What is mindfulness?
Mindfulness can be described as a way of being and living rather than a tactic or strategy for life. When practised on a continuous basis, mindfulness improves mental health and functioning by helping decrease stress and psychological distress. It can support lasting change in behaviour, as through practice, you can increase emotion regulation and self-control.
Mindfulness entails many different facets and elements. By choosing a specific component of mindfulness to study and practice on a weekly basis, over time, you will experience an in-depth understanding of the fulsome nature of mindfulness.
Okay..but still.. what is it exactly?
Mindfulness refers to attention that can be directed inside as well as outside of ourselves. For example, feelings, body sensations, thoughts, or emotions, is attention directed inward. Attention to a conversation with a friend, trees in a forest, sounds, or a book, is attention directed outward. Mindfulness refers to attention in the here and now. Attention to the things that are happening in this very moment, internally or externally. Just being.
This may sound simple, but how many times is our attention redirected by our thoughts?
Thinking can often be an unconscious act. And although undeniably very handy as it allows us to make plans and solve difficult problems, at the same time, it often triggers many problems. Our mind can get easily lost in endless thinking, worrying and rumination, and create thoughts, emotions and feelings like fear and sadness. Because of this, we may lie awake at night because we worry about what might happen tomorrow, or, we cannot stop thinking about that mistake we made last week. These are only a few examples of how our mind can make life difficult.
So where does mindfulness fit in?
Mindfulness teaches us to deal with problematic thoughts by focusing our attention on the here and now. Mindfulness helps us create a different relationship with our thoughts, feelings, and emotions.
Mindful attention means attention without judgment.
So how can this support lasting change in behaviour?
A key element of mindfulness is acceptance.
Through mindful attention and acceptance, we allow every feeling, emotion, sensation or thought to be there. They are there anyway. Instead of fighting against feelings or thoughts, mindfulness fosters a willingness to acknowledge, allow, and accept these internal states. By letting go of this struggle and fight, we save energy (Alberts, Schneider, & Martijn, 2011) and realize that the things we fight against often fade away automatically, often sooner than when we actively fight against them.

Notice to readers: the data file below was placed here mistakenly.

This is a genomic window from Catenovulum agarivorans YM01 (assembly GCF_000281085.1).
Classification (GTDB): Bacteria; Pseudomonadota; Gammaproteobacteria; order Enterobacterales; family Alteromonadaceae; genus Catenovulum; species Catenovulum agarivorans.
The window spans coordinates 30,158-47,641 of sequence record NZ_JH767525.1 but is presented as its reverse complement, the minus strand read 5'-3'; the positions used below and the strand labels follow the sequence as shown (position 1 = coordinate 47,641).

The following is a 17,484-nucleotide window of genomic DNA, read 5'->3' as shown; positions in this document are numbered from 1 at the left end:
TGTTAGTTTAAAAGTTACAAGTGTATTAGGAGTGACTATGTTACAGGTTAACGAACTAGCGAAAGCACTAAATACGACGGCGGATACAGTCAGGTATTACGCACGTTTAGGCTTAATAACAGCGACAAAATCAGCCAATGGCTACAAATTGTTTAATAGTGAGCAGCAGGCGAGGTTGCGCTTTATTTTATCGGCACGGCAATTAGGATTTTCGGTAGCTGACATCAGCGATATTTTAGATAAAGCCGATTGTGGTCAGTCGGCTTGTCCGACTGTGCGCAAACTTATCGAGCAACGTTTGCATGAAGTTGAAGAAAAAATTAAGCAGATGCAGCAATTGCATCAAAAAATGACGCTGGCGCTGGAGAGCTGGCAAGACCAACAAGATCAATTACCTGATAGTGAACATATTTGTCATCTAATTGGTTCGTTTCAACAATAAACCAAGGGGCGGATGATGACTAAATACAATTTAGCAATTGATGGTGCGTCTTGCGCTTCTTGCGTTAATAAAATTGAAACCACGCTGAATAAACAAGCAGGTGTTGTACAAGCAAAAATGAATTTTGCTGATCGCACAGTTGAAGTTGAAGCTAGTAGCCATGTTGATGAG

As soon as we acknowledge emotion, we can experience it as a temporary state; in other words, the emotion comes and goes. In this way, you become an observer of your inner states (through observing the self; Deikman, 1982). You are no longer identifying and completely lost in the content of thoughts or feelings but become their observer. As an observer, you can still experience emotions or feelings but can now also decide whether to be fully taken by them. By observing thoughts without judgment, you can experience their transient nature. Also, we learn that not everything we think is true.
In sum, mindfulness can help us identify less with feelings, emotions, or thoughts.
This supports lasting change in behaviour as we are no longer affected, or at least far more resilient to unexpected situations and changes. We no longer need to fight against or run away from situations, people, places, emotions, or things. Rather we accept them and can continue to function in an ordinary capacity.
Like everything, mindfulness takes practice. You might not see results or be great at it straight away. I challenge you, therefore, to NOT GIVE UP.
Think of it like getting fit, it takes practice, but you will see slow improvements. Then, all of a sudden you cannot live without the high of air in your lungs or strengthening your body. Your mind is the same. Mindfulness is keeping your brain fit. There is a reason everyone raves about mindfulness.
It works. So start now. Join our practice and start seeing results for yourself.
The EA Institute
Amanda Vinci, Coach, Motivational Speaker, Co-Founder & Co-Director is one of the most inspirational and empowering Executive Assistants Trainers in Australasia, Amanda started as an entry-level administrator 13 years ago and has since gone from Senior Executive Assistant to Executive Coach. Amanda is an Internationally Accredited Coach, Practitioner of Neuro-Linguistic Programming (NLP) and an Accredited EDISC Consultant and Trainer.
This is a guest post from Amanda Vinci from The EA Institute. Amanda spoke at this October’s Virtual Summit. For more details head over to the Virtual Summit website. If you would like to write for Practically Perfect PA please review our guidelines and get in touch.